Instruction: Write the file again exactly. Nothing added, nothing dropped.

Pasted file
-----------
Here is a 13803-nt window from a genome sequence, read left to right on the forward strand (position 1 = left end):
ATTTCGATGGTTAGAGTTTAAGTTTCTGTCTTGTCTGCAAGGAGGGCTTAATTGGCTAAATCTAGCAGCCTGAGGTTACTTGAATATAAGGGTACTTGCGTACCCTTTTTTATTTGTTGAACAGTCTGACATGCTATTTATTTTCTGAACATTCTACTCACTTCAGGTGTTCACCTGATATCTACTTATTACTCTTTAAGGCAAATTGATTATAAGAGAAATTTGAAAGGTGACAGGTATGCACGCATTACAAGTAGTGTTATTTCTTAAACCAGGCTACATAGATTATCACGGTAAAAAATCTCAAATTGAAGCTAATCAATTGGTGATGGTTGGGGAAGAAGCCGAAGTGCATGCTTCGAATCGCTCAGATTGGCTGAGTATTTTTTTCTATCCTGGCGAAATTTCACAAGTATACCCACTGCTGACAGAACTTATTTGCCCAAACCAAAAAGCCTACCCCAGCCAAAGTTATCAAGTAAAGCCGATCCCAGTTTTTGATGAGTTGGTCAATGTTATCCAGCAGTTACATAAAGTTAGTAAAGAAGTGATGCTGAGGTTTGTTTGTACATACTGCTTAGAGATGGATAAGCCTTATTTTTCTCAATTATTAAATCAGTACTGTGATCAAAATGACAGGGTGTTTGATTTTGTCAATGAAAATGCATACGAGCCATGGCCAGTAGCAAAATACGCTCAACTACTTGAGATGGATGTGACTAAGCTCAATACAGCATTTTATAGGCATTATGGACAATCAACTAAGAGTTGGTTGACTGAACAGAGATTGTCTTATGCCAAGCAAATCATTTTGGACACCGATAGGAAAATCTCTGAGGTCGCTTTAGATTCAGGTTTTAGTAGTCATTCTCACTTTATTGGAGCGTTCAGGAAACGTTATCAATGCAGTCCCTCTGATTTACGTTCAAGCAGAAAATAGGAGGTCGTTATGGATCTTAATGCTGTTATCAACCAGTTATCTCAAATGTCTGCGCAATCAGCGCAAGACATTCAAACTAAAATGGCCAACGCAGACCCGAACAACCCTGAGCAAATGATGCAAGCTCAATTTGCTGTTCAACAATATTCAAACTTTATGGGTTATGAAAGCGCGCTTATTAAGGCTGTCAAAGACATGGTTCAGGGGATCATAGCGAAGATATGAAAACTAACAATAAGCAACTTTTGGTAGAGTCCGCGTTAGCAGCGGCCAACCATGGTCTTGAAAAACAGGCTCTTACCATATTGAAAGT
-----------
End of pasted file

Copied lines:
Here is a 13803-nt window from a genome sequence, read left to right on the forward strand (position 1 = left end):
ATTTCGATGGTTAGAGTTTAAGTTTCTGTCTTGTCTGCAAGGAGGGCTTAATTGGCTAAATCTAGCAGCCTGAGGTTACTTGAATATAAGGGTACTTGCGTACCCTTTTTTATTTGTTGAACAGTCTGACATGCTATTTATTTTCTGAACATTCTACTCACTTCAGGTGTTCACCTGATATCTACTTATTACTCTTTAAGGCAAATTGATTATAAGAGAAATTTGAAAGGTGACAGGTATGCACGCATTACAAGTAGTGTTATTTCTTAAACCAGGCTACATAGATTATCACGGTAAAAAATCTCAAATTGAAGCTAATCAATTGGTGATGGTTGGGGAAGAAGCCGAAGTGCATGCTTCGAATCGCTCAGATTGGCTGAGTATTTTTTTCTATCCTGGCGAAATTTCACAAGTATACCCACTGCTGACAGAACTTATTTGCCCAAACCAAAAAGCCTACCCCAGCCAAAGTTATCAAGTAAAGCCGATCCCAGTTTTTGATGAGTTGGTCAATGTTATCCAGCAGTTACATAAAGTTAGTAAAGAAGTGATGCTGAGGTTTGTTTGTACATACTGCTTAGAGATGGATAAGCCTTATTTTTCTCAATTATTAAATCAGTACTGTGATCAAAATGACAGGGTGTTTGATTTTGTCAATGAAAATGCATACGAGCCATGGCCAGTAGCAAAATACGCTCAACTACTTGAGATGGATGTGACTAAGCTCAATACAGCATTTTATAGGCATTATGGACAATCAACTAAGAGTTGGTTGACTGAACAGAGATTGTCTTATGCCAAGCAAATCATTTTGGACACCGATAGGAAAATCTCTGAGGTCGCTTTAGATTCAGGTTTTAGTAGTCATTCTCACTTTATTGGAGCGTTCAGGAAACGTTATCAATGCAGTCCCTCTGATTTACGTTCAAGCAGAAAATAGGAGGTCGTTATGGATCTTAATGCTGTTATCAACCAGTTATCTCAAATGTCTGCGCAATCAGCGCAAGACATTCAAACTAAAATGGCCAACGCAGACCCGAACAACCCTGAGCAAATGATGCAAGCTCAATTTGCTGTTCAACAATATTCAAACTTTATGGGTTATGAAAGCGCGCTTATTAAGGCTGTCAAAGACATGGTTCAGGGGATCATAGCGAAGATATGAAAACTAACAATAAGCAACTTTTGGTAGAGTCCGCGTTAGCAGCGGCCAACCATGGTCTTGAAAAACAGGCTCTTACCATATTGAAAGT